But there are signs that antipathy toward President Trump has mobilized some religiously unaffiliated voters in unprecedented ways. Although Trump is not an overtly pious figure, he’s embraced a vision of American culture that privileges Christian identity and heritage. That’s a view that most nonreligious Americans reject, which is likely a part of the reason that their support for Biden is so high, despite the campaign’s minimal outreach efforts. In the coming years, though, that calculus might have to change, since the growing size of the country’s nonreligious population could make these voters more difficult for Democrats to ignore.

“I think in future elections we’re going to see more of an effort to reach a secular voting bloc and the reason is simply that they’re continuing to grow,” said David Campbell, a political science professor at the University of Notre Dame who studies religion and politics. “It’s too ripe a target for politicians to ignore.”

Over the past 10 years, the share of Americans who identify as Christian has fallen by 12 percentage points, while the share of people who say they have no religious affiliation is up 9 percentage points. That breaks down to 1 in every 4 Americans who are now religiously unaffiliated, including 40 percent of millennials. Meanwhile, there’s no sign that nonreligious Americans are returning to religion as they get older.

These shifts stand to benefit Democrats more than they benefit Republicans. Nearly two-thirds of religiously unaffiliated Americans identify as Democrats, a sharp increase from just a few decades ago, when the (much smaller) nonreligious population was fairly evenly split between the parties. And in 2018, a record-high share (75 percent) of religiously unaffiliated voters supported Democratic candidates. As the table below shows, that kind of extreme partisan tilt is rivaled by only two other major religious groups: Black Protestants and white evangelical Protestants.

We already know there are more Democrats in the US than Republicans so the key to Democrats winning is voter mobilisation; the flipside being that the GOP realise this and so spend a lot of time disenfranchising voters, suppressing them and gerrymandering districts to restrict voter mobilisation. They win if fewer people get out to vote. In fact, convincing voters from one side to change their vote is not going to work very easily. This is why this article is so important going forward.

We already know that there is a demographic shift towards the Democrats throughout the country, hence the huge shift in poll numbers in ruby-red states towards the Dems, and this is predominantly from white voters.

Going forward, if the US is moving away from religion in a big way, then this demographic will shift even more in favour of the Democrats because of the overwhelming predilection of nonreligious voters to side with the Dems.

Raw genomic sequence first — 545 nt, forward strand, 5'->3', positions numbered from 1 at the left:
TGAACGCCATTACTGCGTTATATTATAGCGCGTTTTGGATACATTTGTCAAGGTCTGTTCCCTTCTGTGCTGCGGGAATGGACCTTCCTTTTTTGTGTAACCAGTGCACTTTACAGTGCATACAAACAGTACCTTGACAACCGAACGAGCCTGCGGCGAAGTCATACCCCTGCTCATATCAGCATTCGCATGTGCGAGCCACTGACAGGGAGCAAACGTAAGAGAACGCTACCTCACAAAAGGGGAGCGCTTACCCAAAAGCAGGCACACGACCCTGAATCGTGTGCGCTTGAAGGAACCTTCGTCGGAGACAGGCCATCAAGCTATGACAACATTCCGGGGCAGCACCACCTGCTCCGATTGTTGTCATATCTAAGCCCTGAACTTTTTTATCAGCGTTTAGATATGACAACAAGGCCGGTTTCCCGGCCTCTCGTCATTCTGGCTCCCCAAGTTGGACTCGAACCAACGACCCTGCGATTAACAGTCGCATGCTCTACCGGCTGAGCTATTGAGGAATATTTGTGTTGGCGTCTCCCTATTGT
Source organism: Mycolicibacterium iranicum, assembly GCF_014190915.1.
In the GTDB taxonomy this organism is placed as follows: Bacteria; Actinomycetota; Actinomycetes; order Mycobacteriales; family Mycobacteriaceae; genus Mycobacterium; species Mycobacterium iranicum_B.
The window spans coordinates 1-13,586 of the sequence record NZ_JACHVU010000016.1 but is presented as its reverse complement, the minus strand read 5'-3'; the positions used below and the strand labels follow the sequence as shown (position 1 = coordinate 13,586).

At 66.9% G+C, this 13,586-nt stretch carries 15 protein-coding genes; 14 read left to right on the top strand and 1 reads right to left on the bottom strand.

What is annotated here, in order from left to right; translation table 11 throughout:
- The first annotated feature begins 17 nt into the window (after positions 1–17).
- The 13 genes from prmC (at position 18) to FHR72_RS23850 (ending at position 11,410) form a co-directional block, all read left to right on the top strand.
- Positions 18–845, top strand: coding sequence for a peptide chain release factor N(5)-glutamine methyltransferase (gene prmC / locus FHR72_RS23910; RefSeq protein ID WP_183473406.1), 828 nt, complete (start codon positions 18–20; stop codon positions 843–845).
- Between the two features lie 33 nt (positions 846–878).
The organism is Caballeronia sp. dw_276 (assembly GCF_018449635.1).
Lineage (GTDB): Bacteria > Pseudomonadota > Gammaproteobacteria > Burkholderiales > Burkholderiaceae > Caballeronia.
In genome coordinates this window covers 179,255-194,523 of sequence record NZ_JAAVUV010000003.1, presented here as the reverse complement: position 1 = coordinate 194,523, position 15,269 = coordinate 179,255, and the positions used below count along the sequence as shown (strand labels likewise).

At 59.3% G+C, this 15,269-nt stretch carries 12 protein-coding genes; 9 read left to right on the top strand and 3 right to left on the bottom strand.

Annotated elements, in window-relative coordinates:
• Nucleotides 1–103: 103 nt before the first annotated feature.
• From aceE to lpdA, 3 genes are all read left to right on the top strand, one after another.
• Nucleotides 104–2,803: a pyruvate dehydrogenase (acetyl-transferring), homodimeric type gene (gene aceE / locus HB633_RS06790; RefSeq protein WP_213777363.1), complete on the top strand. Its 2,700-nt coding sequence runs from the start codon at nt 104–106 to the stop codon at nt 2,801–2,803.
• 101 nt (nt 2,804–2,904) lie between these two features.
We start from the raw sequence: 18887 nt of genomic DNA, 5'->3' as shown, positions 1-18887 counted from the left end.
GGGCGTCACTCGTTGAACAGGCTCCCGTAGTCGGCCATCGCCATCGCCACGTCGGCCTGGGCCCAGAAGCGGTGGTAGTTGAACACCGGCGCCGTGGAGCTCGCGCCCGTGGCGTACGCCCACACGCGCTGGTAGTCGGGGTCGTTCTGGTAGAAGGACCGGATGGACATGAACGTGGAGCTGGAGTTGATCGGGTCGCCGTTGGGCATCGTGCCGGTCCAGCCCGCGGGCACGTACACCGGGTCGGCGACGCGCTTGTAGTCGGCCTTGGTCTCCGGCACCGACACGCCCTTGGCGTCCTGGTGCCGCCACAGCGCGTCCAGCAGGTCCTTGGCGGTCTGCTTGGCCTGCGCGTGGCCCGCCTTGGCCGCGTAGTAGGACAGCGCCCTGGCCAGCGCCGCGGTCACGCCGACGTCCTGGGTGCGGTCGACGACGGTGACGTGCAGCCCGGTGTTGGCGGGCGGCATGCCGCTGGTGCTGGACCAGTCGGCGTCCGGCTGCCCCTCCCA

Religious voters (such as some who comment here) might not like this, but it is the truth. We have long recognised the dwindling power of WASPs (white Anglo-Saxxon Protestants) to get the GOP voted in. This further compounds that problem, especially as the growing nonreligious bloc gets older (where older people are more likely to vote).

As the article continues, the old belief that nonreligious are less likely to vote is no longer so true:

And surveys also indicate that nonreligious people are just as likely as religious Americans to donate and engage in other political activities. A recent working paper also suggests that a lack of religious engagement may not be the main driver of lower turnout among secular people. Instead, religiously unaffiliated voters were more likely to have other characteristics (in particular, being young) that also correlate with low turnout.

“It turns out that when you put in basic statistical controls, most of the secular voting gap in recent years disappears and nonreligious people appear to turn out at about the same rate as [religiously] affiliated people,” said Evan Stewart, the study’s author and a sociology professor at the University of Massachusetts Boston.

The growing “anger and energy” that the nonreligious are showing for voting will also prove important in the changing demographics, at least in the present political climate.

The challenge for the Democrats is to be able to pull these voters into their hold with progressive policies and outlooks as many of these modern secular voters will have progressive positions.

interesting times ahead.


Stay in touch! Like A Tippling Philosopher on Facebook:

Source link

Everything Wrong With Genesis 33 in the Bible | Hemant Mehta | Friendly Atheist


The video below, from my YouTube channel (please subscribe!), discusses all the problems with Genesis 33.

Jacob and Esau meet again, and Jacob is still the worst brother.

If you like what you’re seeing, please consider supporting my work on Patreon.

(Original image via Shutterstock)

Source link

Republican Lawmakers, with Their Lack of Principle, Disgust Me


Get ready for a rant. And I’m holding back an awful lot.

I can’t help but think that this Ginsburg debacle – indeed, the last four years – has highlighted how far the GOP has sunk and how their politicians fundamentally lack principles. You could look to when Ted Cruz and his family were personally insulted by Trump and how quickly he came to lick his dictator-in-chief’s boots. You can look at the montage of GOP lawmaker’s who explicitly argued for the delay of the SCOTUS judge nomination in 2016, forthrightly claiming there would never be a SCOTUS nomination in an election year. And my, check out Lindsey Graham’s words on the matter. And he is one with no principles when you compare what he said about Trump in the early days and now being his biggest supporter.